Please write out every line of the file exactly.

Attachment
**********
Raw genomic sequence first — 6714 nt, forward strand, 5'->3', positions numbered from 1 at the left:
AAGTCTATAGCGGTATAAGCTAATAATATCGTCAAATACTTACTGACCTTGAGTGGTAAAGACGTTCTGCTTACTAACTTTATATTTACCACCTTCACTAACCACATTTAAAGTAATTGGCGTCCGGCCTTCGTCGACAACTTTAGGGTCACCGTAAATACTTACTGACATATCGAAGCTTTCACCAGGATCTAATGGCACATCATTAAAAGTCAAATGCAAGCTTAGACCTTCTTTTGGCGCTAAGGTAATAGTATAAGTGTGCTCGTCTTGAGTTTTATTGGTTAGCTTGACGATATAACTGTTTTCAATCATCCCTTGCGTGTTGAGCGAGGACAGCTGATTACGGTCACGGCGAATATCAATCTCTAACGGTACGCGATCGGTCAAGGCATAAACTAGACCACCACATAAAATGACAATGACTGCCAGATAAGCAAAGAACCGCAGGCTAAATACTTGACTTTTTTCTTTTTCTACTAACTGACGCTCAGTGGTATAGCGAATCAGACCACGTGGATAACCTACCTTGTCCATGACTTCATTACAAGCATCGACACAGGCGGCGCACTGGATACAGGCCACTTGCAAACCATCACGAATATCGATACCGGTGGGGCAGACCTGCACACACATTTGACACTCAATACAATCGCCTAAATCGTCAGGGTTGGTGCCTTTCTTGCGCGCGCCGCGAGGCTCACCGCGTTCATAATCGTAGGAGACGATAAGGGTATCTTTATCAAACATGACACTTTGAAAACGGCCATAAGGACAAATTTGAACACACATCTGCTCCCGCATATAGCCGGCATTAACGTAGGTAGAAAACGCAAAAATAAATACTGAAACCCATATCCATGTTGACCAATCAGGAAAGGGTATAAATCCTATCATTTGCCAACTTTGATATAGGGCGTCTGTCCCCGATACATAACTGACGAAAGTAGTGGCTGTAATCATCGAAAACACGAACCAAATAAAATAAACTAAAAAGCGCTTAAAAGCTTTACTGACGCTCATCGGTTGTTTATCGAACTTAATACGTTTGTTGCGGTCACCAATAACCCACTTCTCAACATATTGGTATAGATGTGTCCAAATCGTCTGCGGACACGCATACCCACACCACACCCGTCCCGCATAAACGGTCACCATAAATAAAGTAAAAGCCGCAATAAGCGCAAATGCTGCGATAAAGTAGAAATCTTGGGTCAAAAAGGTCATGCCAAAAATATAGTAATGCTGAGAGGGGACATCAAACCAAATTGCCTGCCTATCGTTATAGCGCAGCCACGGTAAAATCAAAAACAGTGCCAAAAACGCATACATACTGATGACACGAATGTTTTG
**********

Raw genomic sequence first — 6714 nt, forward strand, 5'->3', positions numbered from 1 at the left:
AAGTCTATAGCGGTATAAGCTAATAATATCGTCAAATACTTACTGACCTTGAGTGGTAAAGACGTTCTGCTTACTAACTTTATATTTACCACCTTCACTAACCACATTTAAAGTAATTGGCGTCCGGCCTTCGTCGACAACTTTAGGGTCACCGTAAATACTTACTGACATATCGAAGCTTTCACCAGGATCTAATGGCACATCATTAAAAGTCAAATGCAAGCTTAGACCTTCTTTTGGCGCTAAGGTAATAGTATAAGTGTGCTCGTCTTGAGTTTTATTGGTTAGCTTGACGATATAACTGTTTTCAATCATCCCTTGCGTGTTGAGCGAGGACAGCTGATTACGGTCACGGCGAATATCAATCTCTAACGGTACGCGATCGGTCAAGGCATAAACTAGACCACCACATAAAATGACAATGACTGCCAGATAAGCAAAGAACCGCAGGCTAAATACTTGACTTTTTTCTTTTTCTACTAACTGACGCTCAGTGGTATAGCGAATCAGACCACGTGGATAACCTACCTTGTCCATGACTTCATTACAAGCATCGACACAGGCGGCGCACTGGATACAGGCCACTTGCAAACCATCACGAATATCGATACCGGTGGGGCAGACCTGCACACACATTTGACACTCAATACAATCGCCTAAATCGTCAGGGTTGGTGCCTTTCTTGCGCGCGCCGCGAGGCTCACCGCGTTCATAATCGTAGGAGACGATAAGGGTATCTTTATCAAACATGACACTTTGAAAACGGCCATAAGGACAAATTTGAACACACATCTGCTCCCGCATATAGCCGGCATTAACGTAGGTAGAAAACGCAAAAATAAATACTGAAACCCATATCCATGTTGACCAATCAGGAAAGGGTATAAATCCTATCATTTGCCAACTTTGATATAGGGCGTCTGTCCCCGATACATAACTGACGAAAGTAGTGGCTGTAATCATCGAAAACACGAACCAAATAAAATAAACTAAAAAGCGCTTAAAAGCTTTACTGACGCTCATCGGTTGTTTATCGAACTTAATACGTTTGTTGCGGTCACCAATAACCCACTTCTCAACATATTGGTATAGATGTGTCCAAATCGTCTGCGGACACGCATACCCACACCACACCCGTCCCGCATAAACGGTCACCATAAATAAAGTAAAAGCCGCAATAAGCGCAAATGCTGCGATAAAGTAGAAATCTTGGGTCAAAAAGGTCATGCCAAAAATATAGTAATGCTGAGAGGGGACATCAAACCAAATTGCCTGCCTATCGTTATAGCGCAGCCACGGTAAAATCAAAAACAGTGCCAAAAACGCATACATACTGATGACACGAATGTTTTG